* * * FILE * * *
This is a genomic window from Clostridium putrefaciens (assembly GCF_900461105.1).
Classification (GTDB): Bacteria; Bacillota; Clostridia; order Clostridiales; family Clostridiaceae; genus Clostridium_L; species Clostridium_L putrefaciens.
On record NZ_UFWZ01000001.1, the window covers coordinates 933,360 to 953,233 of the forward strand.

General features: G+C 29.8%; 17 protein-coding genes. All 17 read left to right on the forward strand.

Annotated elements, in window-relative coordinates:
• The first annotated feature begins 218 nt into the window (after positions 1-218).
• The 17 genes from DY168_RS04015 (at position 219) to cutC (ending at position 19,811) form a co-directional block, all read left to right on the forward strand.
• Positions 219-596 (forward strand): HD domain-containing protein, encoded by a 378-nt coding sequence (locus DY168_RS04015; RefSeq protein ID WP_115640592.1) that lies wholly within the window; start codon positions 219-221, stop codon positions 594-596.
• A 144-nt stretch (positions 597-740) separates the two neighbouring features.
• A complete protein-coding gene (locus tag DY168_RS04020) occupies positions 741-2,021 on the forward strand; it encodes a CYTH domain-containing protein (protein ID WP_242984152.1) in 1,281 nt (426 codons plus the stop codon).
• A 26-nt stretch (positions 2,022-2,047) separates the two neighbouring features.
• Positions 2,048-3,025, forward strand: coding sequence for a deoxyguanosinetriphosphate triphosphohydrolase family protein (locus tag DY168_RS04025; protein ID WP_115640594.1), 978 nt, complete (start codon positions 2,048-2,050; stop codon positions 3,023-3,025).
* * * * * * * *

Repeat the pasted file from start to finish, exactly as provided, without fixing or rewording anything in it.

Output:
This is a genomic window from Clostridium putrefaciens (assembly GCF_900461105.1).
Classification (GTDB): Bacteria; Bacillota; Clostridia; order Clostridiales; family Clostridiaceae; genus Clostridium_L; species Clostridium_L putrefaciens.
On record NZ_UFWZ01000001.1, the window covers coordinates 933,360 to 953,233 of the forward strand.

General features: G+C 29.8%; 17 protein-coding genes. All 17 read left to right on the forward strand.

Annotated elements, in window-relative coordinates:
• The first annotated feature begins 218 nt into the window (after positions 1-218).
• The 17 genes from DY168_RS04015 (at position 219) to cutC (ending at position 19,811) form a co-directional block, all read left to right on the forward strand.
• Positions 219-596 (forward strand): HD domain-containing protein, encoded by a 378-nt coding sequence (locus DY168_RS04015; RefSeq protein ID WP_115640592.1) that lies wholly within the window; start codon positions 219-221, stop codon positions 594-596.
• A 144-nt stretch (positions 597-740) separates the two neighbouring features.
• A complete protein-coding gene (locus tag DY168_RS04020) occupies positions 741-2,021 on the forward strand; it encodes a CYTH domain-containing protein (protein ID WP_242984152.1) in 1,281 nt (426 codons plus the stop codon).
• A 26-nt stretch (positions 2,022-2,047) separates the two neighbouring features.
• Positions 2,048-3,025, forward strand: coding sequence for a deoxyguanosinetriphosphate triphosphohydrolase family protein (locus tag DY168_RS04025; protein ID WP_115640594.1), 978 nt, complete (start codon positions 2,048-2,050; stop codon positions 3,023-3,025).